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Material testing




Components installed in aircraft are subject to strict quality guidelines. Specifically, components that can cause catastrophic damage to the aircraft in the event of a failure are subject to special guidelines. For this purpose, a separate approval procedure was established to qualify suppliers. Approvals such as EN9100 or NADCAP are standard in the supplier industry. The heat treatment of these components is called the "Special Process" in the said approvals and thus shows that in terms of quality, special attention is paid to these processes. In order for the components, e.g. from the landing gear or aircraft turbines, to withstand the loads, appropriate heat treatment is one of the core processes in addition to the correct design, production and material selection.


Heat treatment after following standards and norms:

  • AMS 2759
  • AMS 2759 /1 - 9, 11, 12
  • AMS 2750
  • Customer's specific norms after checking


Landing gear

The landing gear of an aircraft consists of wheels, tyres, rims, brakes and the corresponding suspension. The landing gear supports the aircraft during take-off on the one hand, and is one of the most important elements when landing, since high forces are exerted on all landing gear parts at that time. In addition to the impact load, the landing gear is exposed to high kinetic and potential energies during landing.

With the aid of targeted heat treatment processes, strength-increasing properties of the landing gear can be achieved.

Crank shafts

Crankshafts convert linear movements of a piston into a rotary movement. They must therefore withstand the loads generated during flight operations and are exposed to both compressive and tensile forces as well as radial forces. Accordingly, it must be ensured that a crankshaft has sufficient bending and torsional strength and that the bearing points have a good load-bearing capacity.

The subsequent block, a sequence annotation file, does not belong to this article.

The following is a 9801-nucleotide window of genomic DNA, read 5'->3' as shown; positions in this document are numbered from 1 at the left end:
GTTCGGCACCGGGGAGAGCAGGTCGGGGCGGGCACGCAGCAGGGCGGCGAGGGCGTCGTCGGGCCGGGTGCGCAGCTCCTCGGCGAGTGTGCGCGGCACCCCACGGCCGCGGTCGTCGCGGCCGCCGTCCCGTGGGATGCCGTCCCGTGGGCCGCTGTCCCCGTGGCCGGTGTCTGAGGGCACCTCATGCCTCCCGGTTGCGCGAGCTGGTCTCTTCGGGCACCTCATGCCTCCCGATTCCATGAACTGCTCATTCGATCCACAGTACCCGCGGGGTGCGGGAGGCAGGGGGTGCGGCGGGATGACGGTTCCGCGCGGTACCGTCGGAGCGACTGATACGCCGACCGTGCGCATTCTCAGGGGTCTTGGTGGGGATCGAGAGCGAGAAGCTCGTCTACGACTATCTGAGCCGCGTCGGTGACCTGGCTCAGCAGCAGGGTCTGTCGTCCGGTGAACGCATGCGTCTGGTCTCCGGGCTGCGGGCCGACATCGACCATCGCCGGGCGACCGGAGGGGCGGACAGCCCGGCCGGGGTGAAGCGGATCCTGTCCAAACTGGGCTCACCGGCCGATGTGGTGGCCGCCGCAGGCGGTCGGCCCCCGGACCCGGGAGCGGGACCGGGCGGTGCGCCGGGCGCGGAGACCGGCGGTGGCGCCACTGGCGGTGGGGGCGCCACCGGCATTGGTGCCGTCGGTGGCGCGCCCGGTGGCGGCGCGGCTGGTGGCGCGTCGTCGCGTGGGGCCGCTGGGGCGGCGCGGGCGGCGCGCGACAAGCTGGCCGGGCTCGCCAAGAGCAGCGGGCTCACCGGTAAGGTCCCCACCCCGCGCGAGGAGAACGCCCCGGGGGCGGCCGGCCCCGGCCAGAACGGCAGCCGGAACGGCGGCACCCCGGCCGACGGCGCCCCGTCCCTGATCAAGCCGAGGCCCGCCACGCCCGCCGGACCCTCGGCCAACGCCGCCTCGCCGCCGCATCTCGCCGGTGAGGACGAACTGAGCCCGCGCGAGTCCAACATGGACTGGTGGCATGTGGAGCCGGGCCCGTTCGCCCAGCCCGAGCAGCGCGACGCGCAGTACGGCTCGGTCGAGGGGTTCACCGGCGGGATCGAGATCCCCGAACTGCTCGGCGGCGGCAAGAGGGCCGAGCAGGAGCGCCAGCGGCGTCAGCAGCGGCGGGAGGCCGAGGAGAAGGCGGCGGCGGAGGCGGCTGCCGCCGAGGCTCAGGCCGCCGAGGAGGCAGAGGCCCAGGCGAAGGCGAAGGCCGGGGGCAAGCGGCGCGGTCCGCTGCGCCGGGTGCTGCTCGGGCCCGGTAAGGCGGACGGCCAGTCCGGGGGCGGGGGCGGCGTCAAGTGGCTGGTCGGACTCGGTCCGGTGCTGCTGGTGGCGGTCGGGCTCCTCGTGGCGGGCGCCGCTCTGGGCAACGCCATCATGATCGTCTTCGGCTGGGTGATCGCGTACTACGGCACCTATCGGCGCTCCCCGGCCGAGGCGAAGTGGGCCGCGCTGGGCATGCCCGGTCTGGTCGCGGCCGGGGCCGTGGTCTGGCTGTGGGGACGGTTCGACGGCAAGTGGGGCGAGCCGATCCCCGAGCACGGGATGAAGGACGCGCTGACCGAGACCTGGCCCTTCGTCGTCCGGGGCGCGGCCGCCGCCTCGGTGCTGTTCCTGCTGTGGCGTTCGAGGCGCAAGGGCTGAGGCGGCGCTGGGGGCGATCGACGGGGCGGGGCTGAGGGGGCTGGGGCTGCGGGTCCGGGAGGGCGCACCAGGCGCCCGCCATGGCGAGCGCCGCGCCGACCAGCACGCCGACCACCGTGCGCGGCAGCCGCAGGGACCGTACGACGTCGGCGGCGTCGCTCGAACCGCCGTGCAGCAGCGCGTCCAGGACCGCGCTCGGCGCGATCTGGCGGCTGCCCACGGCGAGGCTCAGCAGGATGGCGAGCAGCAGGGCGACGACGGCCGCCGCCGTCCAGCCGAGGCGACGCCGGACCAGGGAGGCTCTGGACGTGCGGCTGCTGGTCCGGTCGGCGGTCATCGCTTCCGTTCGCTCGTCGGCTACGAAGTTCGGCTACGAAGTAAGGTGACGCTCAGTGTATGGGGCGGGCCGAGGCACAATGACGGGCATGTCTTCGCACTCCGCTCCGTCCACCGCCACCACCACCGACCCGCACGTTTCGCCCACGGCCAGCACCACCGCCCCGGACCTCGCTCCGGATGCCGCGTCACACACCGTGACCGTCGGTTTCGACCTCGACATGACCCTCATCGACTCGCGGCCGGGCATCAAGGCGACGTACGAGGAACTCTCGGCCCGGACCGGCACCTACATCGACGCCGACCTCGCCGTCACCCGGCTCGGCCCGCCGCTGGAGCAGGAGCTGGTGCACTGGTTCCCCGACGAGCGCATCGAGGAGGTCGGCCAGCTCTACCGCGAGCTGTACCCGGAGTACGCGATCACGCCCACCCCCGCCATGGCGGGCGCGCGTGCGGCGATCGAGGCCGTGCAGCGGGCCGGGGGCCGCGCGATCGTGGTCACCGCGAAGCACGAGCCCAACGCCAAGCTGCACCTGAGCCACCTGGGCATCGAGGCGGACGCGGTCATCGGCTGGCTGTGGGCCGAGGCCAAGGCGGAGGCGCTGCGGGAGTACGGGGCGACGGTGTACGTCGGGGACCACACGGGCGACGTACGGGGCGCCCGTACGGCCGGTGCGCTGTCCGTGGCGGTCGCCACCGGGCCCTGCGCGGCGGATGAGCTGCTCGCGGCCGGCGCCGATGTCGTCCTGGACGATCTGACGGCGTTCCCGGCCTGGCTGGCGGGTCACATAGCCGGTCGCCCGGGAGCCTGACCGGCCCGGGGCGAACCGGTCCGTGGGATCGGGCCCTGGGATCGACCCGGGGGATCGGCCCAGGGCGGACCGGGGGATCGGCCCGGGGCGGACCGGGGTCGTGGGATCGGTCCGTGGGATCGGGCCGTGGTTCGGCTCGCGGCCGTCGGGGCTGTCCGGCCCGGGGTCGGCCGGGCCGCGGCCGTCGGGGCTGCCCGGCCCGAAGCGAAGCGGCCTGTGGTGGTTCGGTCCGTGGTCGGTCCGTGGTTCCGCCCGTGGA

A surface or heat treatment of crankshafts may be necessary to improve the material properties in order to meet the higher requirements in the aerospace sector. Suitable thermo-chemical processes are Gas Nitriding R.NIT+®, Nitrocarburizing R.NIT+®, Plasma Nitriding PLASNIT® and Case Hardening R.CARB+®. The addition of nitrogen results in an increase in strength and a build-up of compressive stresses, which leads to improved load-bearing capacity of the crankshaft. During Case Hardening R.CARB+®, the surface layer is carburised to achieve higher strength.


Bearings are components that connect machine parts and slide or roll over each other. They enable moving and stationary components to be connected and transmit forces. A distinction is made between plain and roller bearings. In the aerospace industry, ball, roller or needle bearings are subject to high loads. The rolling elements and the bearing shells, between which the rolling elements are pressed, in particular, are subject to high stresses. In the long run, this load leads to wear and thereby limits the service life of the parts. The resistance generated can be reduced by adequate heat treatment, low-friction material combination and lubrication. The RUBIG hardening techniques Gas Nitriding R.NIT+® and Plasma Nitriding PLASNIT® or Case Hardening R.CARB+® as well as Vacuum Hardening R.VAC+® increase the strength of the parts. Moreover, bearing rings can only withstand constant rolling of the rolling element without damage after heat treatment. A surface coating can be used to minimise friction. The PLASTIT® Hard Coating processes are particularly suitable for this.


Camshafts control the intake and exhaust valves of internal combustion engines. Therefore, camshafts are exposed to high wear and contact loads as well as increased friction loads. A suitable combination of wear resistance, toughness and strength is essential for this. Due to the geometry (long shaft, small diameter), the component is at risk of distortion during heat treatment. Low temperature processes (<550°C) such as Gas Nitriding R.NIT+® and Plasma Nitriding PLASNIT® minimise the resulting heat distortion.


Pumps are used to transport liquids. In internal combustion engines or aircraft engines, pumps are usually used for transporting coolant or fuel. Gear pumps are used to transport fuel, particularly in the aerospace sector. The gears used are exposed to high forces at the edge and require heat treatment.

Heat treatment improves both the strength and the wear behaviour of the component. These properties can be adjusted with the aid of specific heat treatment processes. Particularly the Case Hardening R.CARB+® and Nitriding PLASNIT® and R.NIT+® are used here.